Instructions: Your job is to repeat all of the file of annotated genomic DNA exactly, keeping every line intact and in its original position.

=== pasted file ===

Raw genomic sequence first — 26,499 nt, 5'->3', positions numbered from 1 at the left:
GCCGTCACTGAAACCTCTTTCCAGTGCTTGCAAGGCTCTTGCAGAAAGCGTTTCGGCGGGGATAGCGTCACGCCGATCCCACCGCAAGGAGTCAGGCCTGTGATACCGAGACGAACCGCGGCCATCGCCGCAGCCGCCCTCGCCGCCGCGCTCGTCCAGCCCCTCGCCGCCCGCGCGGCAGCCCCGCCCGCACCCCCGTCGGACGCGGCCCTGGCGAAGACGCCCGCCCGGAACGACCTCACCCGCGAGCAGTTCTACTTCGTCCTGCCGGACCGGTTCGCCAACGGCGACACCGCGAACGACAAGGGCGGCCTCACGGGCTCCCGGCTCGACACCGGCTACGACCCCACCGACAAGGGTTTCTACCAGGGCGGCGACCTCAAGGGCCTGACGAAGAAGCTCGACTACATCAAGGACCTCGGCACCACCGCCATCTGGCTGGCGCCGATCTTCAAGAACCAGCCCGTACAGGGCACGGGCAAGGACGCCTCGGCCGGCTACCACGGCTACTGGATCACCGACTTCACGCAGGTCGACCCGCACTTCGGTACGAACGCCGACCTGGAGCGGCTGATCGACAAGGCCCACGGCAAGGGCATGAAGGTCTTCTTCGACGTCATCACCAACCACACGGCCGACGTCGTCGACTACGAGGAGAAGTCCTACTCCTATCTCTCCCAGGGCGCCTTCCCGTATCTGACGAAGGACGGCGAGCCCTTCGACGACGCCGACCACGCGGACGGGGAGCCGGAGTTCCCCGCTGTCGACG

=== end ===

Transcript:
Raw genomic sequence first — 26,499 nt, 5'->3', positions numbered from 1 at the left:
GCCGTCACTGAAACCTCTTTCCAGTGCTTGCAAGGCTCTTGCAGAAAGCGTTTCGGCGGGGATAGCGTCACGCCGATCCCACCGCAAGGAGTCAGGCCTGTGATACCGAGACGAACCGCGGCCATCGCCGCAGCCGCCCTCGCCGCCGCGCTCGTCCAGCCCCTCGCCGCCCGCGCGGCAGCCCCGCCCGCACCCCCGTCGGACGCGGCCCTGGCGAAGACGCCCGCCCGGAACGACCTCACCCGCGAGCAGTTCTACTTCGTCCTGCCGGACCGGTTCGCCAACGGCGACACCGCGAACGACAAGGGCGGCCTCACGGGCTCCCGGCTCGACACCGGCTACGACCCCACCGACAAGGGTTTCTACCAGGGCGGCGACCTCAAGGGCCTGACGAAGAAGCTCGACTACATCAAGGACCTCGGCACCACCGCCATCTGGCTGGCGCCGATCTTCAAGAACCAGCCCGTACAGGGCACGGGCAAGGACGCCTCGGCCGGCTACCACGGCTACTGGATCACCGACTTCACGCAGGTCGACCCGCACTTCGGTACGAACGCCGACCTGGAGCGGCTGATCGACAAGGCCCACGGCAAGGGCATGAAGGTCTTCTTCGACGTCATCACCAACCACACGGCCGACGTCGTCGACTACGAGGAGAAGTCCTACTCCTATCTCTCCCAGGGCGCCTTCCCGTATCTGACGAAGGACGGCGAGCCCTTCGACGACGCCGACCACGCGGACGGGGAGCCGGAGTTCCCCGCTGTCGACG